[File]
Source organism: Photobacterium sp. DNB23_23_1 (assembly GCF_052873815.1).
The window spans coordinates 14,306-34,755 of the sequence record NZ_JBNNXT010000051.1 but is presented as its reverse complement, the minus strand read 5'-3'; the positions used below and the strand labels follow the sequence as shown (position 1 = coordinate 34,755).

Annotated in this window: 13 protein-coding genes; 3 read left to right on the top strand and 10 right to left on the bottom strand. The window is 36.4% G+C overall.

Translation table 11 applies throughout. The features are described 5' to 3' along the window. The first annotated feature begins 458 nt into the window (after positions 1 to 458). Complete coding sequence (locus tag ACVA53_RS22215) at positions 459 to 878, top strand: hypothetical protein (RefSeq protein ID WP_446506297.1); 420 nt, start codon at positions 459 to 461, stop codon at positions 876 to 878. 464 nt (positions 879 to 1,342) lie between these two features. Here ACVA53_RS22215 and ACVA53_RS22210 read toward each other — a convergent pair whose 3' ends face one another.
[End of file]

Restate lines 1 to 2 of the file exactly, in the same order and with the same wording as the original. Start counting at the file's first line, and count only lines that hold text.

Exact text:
Source organism: Photobacterium sp. DNB23_23_1 (assembly GCF_052873815.1).
The window spans coordinates 14,306-34,755 of the sequence record NZ_JBNNXT010000051.1 but is presented as its reverse complement, the minus strand read 5'-3'; the positions used below and the strand labels follow the sequence as shown (position 1 = coordinate 34,755).